Photo courtesy of the Coplan family

Saul Coplan with his mother, Ida, and cousin, Norman Kron, in Atlantic City in 1935.

Profiles: Saul Coplan

Saturday, December 24th, 2011 

Born 1932

His father lost his furniture store when the bank called his note in late 1928. Coplan remembers his father describing the experience.

After he left the bank that same day, he started walking. His mind was numb. And he said when he stopped walking, he was standing in the middle of the Delaware River bridge, which was about a 10-mile walk. Looking down, and he said, ‘No, I’m not going to jump.’ Because people were jumping out of windows. He turned around, walked back, he said ‘I had $300 in cash, that was all I had in the world.’  

He had $300 in his pocket, and he knew he could sell, and so he went down to the wholesale district in Philly. And started buying small items, like pots and pans and dish sets and towels and sheets and pillowcases, that he could put in the car. And he went around to people that he had originally delivered orders to from his father’s store. And knocked on doors and said ‘You know me, I was in the furniture store. But that’s closed, and I can sell you, if you need some of these towels and so on, and you can pay me a nickel a week, a dime a week.’ Because that’s all what people could afford — they couldn’t afford to buy a whole this or a whole that. And that was called the installment business. He started in the installment business.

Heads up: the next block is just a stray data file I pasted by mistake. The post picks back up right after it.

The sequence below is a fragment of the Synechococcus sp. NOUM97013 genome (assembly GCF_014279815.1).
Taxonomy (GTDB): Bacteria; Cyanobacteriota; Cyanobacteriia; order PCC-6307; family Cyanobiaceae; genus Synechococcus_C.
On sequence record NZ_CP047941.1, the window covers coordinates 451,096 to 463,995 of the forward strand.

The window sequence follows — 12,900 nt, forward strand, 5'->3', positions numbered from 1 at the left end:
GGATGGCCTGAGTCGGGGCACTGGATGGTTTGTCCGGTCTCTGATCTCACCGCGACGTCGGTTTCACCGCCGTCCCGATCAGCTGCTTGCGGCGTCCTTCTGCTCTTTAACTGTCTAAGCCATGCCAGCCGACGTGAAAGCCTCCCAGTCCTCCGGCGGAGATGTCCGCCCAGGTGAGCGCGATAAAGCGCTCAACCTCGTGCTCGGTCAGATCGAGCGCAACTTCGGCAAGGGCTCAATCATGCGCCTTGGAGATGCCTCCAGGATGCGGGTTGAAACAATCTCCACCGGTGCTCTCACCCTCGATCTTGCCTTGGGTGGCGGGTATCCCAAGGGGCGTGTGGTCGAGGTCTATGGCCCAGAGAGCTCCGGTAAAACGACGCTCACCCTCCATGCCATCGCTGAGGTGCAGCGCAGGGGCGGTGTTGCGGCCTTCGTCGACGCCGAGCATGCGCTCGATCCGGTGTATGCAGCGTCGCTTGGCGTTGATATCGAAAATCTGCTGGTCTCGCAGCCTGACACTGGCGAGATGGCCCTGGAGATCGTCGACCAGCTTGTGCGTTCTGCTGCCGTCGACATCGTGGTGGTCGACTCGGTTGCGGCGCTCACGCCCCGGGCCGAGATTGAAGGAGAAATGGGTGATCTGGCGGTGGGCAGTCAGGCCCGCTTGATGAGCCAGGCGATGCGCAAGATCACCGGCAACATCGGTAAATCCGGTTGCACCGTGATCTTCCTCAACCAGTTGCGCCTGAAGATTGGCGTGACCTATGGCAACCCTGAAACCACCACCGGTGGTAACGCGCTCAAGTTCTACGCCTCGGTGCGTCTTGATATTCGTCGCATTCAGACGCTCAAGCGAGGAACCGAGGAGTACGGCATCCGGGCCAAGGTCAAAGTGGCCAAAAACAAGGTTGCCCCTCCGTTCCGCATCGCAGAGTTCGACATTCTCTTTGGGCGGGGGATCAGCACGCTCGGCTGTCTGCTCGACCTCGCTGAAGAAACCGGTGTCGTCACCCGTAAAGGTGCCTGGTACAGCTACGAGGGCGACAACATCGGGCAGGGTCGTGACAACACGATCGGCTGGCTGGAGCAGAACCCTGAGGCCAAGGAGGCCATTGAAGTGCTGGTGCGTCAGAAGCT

Coplan remembers long deliberations at the penny candy counter.

Back in those days, elementary school, I was getting a nickel a week allowance. And a penny went far. 

There was a little tin can, like a tin plate, that looked like icing, it was a little thicker than icing, and it came with a little tin spoon. That was a penny. The stuff inside was usually pink, and it was all sugar. Jawbreakers, they were a penny apiece. Bolsters, they were a penny. They were little, maybe an inch and a half long, half-inch wide. They were hard peanut butter, dried peanut butter wrapped in chocolate. You got two for a penny. I loved those. I haven’t seen them in years and years and years.

We would line up in front of this candy counter, inside the store. And the poor store owner would stand behind there, and he would look mean. His face was drawn. Why? Because each kid would come up to the corner, and say ‘Maybe I should get this, no, maybe I should get this, no…' And he had to stand there. And years later I realized — then, I just thought that was normal, but years later I realized — why he looked so mad. He was living off those pennies, and it took us so long for these kids to make up their minds. I’m sure he wanted to smack us on the behind and say, ‘Buy something. Get out of here quick.’ But he couldn’t do that because he was afraid he was going to lose business. Believe me, every penny counted. 

Interview by Kat Aaron

This profile was produced with help from sources in the Public Insight Network from American Public Media.

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